The Palestinian people have sacrificed much. They have just experienced a 
brutal aggression, with perhaps more to come. For their sacrifices, the 
Palestinians deserve a united leadership. They deserve a leadership capable of 
acting upon clear goals and leading the nation closer to its aspirations. In 
fact, the Palestinians should use the recent tragedy to close ranks, not to 
turn against one another.

The hope was that Arab-backed Egyptian mediation would lead to dialogue and 
eventually to a measure of unity. Such an outcome would have helped resolve 
some difficult issues, from how to end the blockade to how to start 
reconstruction. But any hopes were dashed when Meshaal declared in Doha his 
desire to form an umbrella organisation for all Palestinians at home and 
abroad. Although he didn't say the words, many interpreted his remarks as a 
call to discard the PLO, the internationally recognised representative of the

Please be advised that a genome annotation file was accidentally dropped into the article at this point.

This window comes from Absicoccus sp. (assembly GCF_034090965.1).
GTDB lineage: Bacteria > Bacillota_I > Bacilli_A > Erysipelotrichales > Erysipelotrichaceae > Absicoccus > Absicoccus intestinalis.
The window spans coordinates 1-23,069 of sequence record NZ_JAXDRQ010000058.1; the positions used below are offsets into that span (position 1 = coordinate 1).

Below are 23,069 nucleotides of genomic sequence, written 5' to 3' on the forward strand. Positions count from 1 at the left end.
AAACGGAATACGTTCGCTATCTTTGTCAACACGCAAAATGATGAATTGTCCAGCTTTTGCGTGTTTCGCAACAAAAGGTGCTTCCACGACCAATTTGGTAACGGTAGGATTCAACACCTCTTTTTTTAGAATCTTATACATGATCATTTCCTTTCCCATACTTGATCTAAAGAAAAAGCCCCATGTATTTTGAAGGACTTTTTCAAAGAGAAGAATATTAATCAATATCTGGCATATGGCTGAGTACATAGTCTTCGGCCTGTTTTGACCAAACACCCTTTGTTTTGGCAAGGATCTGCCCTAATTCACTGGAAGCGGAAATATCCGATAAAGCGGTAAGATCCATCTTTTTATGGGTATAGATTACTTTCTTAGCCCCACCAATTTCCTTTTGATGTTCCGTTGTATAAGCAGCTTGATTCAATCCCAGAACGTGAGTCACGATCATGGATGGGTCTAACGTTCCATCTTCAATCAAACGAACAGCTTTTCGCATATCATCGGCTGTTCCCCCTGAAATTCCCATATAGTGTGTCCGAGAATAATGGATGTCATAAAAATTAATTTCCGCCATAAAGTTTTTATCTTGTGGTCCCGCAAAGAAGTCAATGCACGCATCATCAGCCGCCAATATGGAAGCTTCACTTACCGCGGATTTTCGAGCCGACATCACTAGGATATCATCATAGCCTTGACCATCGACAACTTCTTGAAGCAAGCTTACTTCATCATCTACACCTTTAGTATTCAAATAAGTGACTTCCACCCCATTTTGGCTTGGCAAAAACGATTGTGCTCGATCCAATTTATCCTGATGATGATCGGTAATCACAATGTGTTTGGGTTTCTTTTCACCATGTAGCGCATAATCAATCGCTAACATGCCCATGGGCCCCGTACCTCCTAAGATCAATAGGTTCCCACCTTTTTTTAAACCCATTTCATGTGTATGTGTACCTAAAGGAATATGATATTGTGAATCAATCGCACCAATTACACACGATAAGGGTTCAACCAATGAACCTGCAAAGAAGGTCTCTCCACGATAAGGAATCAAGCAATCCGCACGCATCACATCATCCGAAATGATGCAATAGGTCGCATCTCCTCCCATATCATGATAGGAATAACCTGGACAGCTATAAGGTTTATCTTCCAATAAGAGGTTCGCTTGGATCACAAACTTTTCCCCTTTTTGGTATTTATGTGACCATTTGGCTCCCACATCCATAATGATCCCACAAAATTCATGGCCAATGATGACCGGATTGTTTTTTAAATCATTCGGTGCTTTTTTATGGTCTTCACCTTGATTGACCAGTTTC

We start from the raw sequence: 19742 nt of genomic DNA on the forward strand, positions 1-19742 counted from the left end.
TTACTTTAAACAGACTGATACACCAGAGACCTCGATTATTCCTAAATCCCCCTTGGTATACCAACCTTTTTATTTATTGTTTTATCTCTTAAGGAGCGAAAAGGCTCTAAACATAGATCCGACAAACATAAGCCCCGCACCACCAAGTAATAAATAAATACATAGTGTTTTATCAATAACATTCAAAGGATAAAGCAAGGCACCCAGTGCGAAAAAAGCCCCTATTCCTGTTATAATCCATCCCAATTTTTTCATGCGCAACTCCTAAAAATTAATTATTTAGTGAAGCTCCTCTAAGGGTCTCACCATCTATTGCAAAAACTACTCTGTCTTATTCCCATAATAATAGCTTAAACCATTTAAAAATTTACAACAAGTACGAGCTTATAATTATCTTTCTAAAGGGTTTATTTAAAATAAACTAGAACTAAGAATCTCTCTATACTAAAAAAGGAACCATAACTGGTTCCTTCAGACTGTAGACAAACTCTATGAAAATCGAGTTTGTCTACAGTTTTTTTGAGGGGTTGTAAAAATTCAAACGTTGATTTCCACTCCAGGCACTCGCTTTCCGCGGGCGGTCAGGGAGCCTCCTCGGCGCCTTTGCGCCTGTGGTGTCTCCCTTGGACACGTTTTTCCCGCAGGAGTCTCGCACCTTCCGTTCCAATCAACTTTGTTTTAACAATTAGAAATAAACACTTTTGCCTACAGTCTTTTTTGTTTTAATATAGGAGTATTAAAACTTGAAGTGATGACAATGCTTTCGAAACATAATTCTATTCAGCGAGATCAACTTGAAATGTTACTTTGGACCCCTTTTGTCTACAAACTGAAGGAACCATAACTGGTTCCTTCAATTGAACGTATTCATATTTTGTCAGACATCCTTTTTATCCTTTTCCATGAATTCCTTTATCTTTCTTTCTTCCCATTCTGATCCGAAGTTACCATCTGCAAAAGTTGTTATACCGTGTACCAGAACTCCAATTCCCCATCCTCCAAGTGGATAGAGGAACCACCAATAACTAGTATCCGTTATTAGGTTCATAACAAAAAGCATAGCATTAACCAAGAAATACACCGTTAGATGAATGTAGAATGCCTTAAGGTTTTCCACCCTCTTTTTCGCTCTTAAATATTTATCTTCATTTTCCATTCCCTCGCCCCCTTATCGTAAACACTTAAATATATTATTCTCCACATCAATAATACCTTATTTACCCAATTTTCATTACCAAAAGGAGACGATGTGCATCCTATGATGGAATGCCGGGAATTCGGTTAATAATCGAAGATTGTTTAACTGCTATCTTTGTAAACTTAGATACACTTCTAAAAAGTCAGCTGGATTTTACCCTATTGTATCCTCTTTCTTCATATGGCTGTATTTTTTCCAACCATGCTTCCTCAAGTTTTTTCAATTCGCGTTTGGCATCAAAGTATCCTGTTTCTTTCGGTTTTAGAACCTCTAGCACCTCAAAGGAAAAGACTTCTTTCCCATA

Palestinian people.

If implemented in any form, Meshaal's ideas would destroy the remaining 
achievements of the Palestinian struggle. For all its shortcomings, the PLO is 
the moral backbone of the Palestinian people. And with the Palestinians so 
divided, the PLO's voice is needed more than at anytime before. The PLO is the 
official face of the Palestinians, a face familiar to and recognised by 120 
countries around the world -- no mean achievement by any account.

Formed by an Arab summit decision in Cairo in 1965, the PLO lacked full Arab 
support until 1973, when it was declared the sole legitimate representative of 
the Palestinian people. This was an achievement for which battles were fought 
and blood was shed. This was an issue on which the Arabs remained divided for 
long, until it was finally settled. To undermine the PLO now is to start again 
from scratch.

This is the time for confidence building, not division. We need initiatives to 
revive dialogue and unity. It is clear that Israel is playing the Palestinians 
one against the other and trying to secure the secession of Gaza. Israel, which 
has never accepted the moderate views of the PLO, is not about to reconcile 
with the hardline Hamas. 

What Hamas is giving the Israelis is an opportunity to excuse themselves from 
all responsibilities. If the PLO were challenged by another organisation, the 
Israelis would immediately claim that they cannot find anyone to talk to, as 
both the PLO and the new organisation would be too weak to speak for all